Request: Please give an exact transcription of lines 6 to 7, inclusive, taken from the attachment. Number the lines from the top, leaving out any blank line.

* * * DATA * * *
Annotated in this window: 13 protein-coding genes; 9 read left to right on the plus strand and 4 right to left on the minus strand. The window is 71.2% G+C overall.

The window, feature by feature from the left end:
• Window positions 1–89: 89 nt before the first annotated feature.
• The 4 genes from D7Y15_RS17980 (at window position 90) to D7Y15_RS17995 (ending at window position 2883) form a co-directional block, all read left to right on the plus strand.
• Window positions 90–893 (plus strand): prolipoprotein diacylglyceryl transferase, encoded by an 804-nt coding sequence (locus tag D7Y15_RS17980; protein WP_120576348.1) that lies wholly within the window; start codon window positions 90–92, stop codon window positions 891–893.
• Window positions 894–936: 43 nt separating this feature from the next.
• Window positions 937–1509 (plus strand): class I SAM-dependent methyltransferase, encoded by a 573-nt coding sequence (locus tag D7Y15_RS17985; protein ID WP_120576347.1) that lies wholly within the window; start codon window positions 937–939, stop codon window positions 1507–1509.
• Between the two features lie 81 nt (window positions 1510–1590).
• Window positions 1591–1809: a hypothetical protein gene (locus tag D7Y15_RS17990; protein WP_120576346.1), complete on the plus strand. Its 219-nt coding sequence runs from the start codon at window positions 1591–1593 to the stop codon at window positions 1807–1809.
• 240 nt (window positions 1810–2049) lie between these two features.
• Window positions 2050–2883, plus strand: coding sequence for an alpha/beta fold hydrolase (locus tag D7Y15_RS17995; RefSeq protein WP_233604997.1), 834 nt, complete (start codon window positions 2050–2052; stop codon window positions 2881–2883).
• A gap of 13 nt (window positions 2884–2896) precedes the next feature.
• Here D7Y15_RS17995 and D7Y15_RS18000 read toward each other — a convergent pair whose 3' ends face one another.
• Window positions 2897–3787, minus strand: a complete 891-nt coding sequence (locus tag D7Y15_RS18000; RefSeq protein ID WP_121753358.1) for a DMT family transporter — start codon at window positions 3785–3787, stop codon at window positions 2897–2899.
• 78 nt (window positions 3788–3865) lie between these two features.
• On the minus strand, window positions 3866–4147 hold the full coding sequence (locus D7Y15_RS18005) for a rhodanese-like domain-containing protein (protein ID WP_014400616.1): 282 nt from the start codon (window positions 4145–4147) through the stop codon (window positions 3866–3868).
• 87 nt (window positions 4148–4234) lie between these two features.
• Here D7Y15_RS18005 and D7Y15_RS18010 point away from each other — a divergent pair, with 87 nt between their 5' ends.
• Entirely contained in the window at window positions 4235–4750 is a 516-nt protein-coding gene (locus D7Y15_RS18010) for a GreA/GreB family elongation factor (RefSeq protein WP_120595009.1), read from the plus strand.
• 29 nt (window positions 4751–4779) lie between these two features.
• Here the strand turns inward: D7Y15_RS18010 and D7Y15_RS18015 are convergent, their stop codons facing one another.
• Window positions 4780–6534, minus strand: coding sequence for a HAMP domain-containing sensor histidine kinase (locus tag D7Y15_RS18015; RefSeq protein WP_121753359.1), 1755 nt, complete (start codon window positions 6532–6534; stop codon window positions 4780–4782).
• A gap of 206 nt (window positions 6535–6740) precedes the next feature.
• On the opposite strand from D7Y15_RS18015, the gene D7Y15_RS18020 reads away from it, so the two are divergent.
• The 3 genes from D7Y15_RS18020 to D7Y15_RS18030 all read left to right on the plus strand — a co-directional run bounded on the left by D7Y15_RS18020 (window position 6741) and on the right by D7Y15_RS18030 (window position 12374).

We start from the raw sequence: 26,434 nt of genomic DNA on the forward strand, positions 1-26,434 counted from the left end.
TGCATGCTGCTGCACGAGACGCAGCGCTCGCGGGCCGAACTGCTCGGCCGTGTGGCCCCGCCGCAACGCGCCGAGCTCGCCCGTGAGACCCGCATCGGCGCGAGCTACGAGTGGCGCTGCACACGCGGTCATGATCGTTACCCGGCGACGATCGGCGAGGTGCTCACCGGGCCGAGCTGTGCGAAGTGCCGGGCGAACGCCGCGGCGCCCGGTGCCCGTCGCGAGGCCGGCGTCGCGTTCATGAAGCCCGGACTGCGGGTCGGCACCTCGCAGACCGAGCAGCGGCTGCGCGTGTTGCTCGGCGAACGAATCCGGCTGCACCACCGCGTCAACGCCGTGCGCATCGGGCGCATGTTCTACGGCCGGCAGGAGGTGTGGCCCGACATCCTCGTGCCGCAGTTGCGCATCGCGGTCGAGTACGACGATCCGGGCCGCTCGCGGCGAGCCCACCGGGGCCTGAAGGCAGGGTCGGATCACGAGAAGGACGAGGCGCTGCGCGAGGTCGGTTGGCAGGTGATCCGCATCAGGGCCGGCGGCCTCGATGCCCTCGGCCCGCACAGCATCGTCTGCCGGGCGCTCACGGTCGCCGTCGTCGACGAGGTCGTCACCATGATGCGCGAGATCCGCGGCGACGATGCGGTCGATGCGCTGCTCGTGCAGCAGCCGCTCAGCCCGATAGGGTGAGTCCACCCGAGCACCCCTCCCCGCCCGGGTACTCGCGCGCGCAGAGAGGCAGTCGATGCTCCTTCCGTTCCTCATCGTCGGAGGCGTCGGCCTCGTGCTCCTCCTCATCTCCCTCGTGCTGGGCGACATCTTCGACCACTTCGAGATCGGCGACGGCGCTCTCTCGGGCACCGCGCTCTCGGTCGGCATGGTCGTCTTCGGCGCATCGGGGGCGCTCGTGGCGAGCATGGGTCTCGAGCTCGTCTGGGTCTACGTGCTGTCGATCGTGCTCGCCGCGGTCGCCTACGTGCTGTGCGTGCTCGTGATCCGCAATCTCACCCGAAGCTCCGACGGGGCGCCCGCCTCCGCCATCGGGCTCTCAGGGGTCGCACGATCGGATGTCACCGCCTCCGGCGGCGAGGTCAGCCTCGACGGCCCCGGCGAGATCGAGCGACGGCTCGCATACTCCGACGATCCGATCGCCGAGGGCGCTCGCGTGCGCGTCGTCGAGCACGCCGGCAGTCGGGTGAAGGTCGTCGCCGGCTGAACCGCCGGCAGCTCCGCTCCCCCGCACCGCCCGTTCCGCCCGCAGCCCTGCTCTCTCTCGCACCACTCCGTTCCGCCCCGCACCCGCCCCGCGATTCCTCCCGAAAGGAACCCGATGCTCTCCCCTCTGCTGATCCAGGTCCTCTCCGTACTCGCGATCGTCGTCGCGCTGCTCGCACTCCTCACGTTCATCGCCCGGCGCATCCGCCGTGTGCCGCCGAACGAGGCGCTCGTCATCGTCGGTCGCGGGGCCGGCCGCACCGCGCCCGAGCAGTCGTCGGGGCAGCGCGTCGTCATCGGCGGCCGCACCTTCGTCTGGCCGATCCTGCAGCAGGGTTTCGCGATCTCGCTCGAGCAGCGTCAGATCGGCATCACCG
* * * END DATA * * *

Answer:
• Window positions 894–936: 43 nt separating this feature from the next.
• Window positions 937–1509 (plus strand): class I SAM-dependent methyltransferase, encoded by a 573-nt coding sequence (locus tag D7Y15_RS17985; protein ID WP_120576347.1) that lies wholly within the window; start codon window positions 937–939, stop codon window positions 1507–1509.